Epidurals in labour: Is the birth shorter if the epidural is stopped late in labour?
Some hospitals recommend stopping epidurals late in labour to try and end the birth with less medical help. However there is no evidence that this brings the hoped-for advantages.
Epidurals are a popular choice for pain relief in childbirth. You can read more about epidurals in our Fact Sheet. Epidurals relieve pain effectively, but one of the disadvantages is that some women lose the urge to push. This can lengthen the second or pushing stage of labour, which can increase the risk of needing a so-called 'instrumental delivery' or assisted birth. That means a birth where forceps or a vacuum extractor is used to help with the baby's birth. Some hospitals let the epidural end late in the labour, in the hope that this might mean the woman can give birth without extra medical help.
Researchers from the Cochrane Collaboration studied the impact of ending an epidural earlier. They looked at trials that compared having an epidural to the end, or stopping it early. There were not a lot of trials: altogether, only around 460 women were studied.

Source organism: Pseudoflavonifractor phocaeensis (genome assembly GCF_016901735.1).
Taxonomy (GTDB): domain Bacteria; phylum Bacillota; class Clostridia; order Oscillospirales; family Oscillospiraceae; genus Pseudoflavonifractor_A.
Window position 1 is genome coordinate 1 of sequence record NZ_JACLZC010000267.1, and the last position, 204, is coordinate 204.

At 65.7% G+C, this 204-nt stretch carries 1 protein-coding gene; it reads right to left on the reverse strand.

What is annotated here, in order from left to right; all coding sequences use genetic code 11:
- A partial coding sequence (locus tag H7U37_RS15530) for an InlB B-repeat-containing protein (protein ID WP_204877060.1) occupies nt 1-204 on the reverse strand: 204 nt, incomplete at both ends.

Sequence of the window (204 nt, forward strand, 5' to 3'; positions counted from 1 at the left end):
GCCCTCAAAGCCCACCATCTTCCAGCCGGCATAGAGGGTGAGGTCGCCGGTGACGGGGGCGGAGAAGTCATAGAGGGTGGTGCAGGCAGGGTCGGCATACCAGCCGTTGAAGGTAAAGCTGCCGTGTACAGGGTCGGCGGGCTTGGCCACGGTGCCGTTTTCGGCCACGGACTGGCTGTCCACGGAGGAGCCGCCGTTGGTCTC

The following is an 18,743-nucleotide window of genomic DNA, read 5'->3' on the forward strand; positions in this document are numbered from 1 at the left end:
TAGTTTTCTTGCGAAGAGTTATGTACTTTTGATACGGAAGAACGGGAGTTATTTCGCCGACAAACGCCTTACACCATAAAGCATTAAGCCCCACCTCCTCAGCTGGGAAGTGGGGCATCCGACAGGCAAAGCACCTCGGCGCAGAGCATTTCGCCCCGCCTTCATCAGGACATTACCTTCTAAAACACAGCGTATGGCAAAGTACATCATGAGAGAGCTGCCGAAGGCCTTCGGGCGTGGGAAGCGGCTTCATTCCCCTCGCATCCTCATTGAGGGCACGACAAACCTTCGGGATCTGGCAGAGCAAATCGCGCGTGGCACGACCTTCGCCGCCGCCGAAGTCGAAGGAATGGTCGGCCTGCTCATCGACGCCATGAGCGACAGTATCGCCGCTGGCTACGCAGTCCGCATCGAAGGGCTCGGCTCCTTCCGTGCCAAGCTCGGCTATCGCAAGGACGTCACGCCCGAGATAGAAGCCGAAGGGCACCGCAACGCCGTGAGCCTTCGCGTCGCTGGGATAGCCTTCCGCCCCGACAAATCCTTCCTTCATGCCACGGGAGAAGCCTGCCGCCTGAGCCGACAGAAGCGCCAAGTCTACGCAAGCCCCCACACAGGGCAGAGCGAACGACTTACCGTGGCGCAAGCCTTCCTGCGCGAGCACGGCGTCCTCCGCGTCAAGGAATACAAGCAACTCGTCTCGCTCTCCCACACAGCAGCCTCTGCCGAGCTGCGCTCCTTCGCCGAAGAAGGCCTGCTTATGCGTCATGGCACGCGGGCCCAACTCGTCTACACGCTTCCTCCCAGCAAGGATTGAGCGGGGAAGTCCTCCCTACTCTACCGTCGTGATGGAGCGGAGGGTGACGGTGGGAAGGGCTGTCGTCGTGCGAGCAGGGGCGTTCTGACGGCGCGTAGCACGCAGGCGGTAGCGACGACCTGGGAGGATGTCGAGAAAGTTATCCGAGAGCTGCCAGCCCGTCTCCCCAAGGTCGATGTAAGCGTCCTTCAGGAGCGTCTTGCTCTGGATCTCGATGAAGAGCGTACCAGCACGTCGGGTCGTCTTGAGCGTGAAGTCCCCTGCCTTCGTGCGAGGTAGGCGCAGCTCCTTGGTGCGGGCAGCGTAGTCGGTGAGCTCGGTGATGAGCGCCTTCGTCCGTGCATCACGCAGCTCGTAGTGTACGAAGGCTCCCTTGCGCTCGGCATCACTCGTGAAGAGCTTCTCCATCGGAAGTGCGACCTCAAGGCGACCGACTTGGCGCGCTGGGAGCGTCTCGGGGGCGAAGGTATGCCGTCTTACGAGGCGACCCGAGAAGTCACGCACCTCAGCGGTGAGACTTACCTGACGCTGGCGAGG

These small numbers meant that the Cochrane authors remained cautious in their conclusions. They concluded that the trials do not provide evidence that stopping an epidural early shortens the birth. There was no important difference in the rate of assisted birth or caesarean section when the epidural was stopped early.
One definite difference was in the amount of pain. After the epidural ended more women found that their pain relief was inadequate. They were not asked, though, how they felt about the birth or their care. So we do not know which practice women would prefer.
- May 13th 2006 15:58
- March 03rd 2006 17:29
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Torvaldsen S, Roberts CL, Bell JC, Raynes-Greenow CH. Discontinuation of epidural analgesia late in labour for reducing the adverse delivery outcomes associated with epidural analgesia. Cochrane Database of Systematic Reviews, Issue 4 of 2004. (Cochrane Database)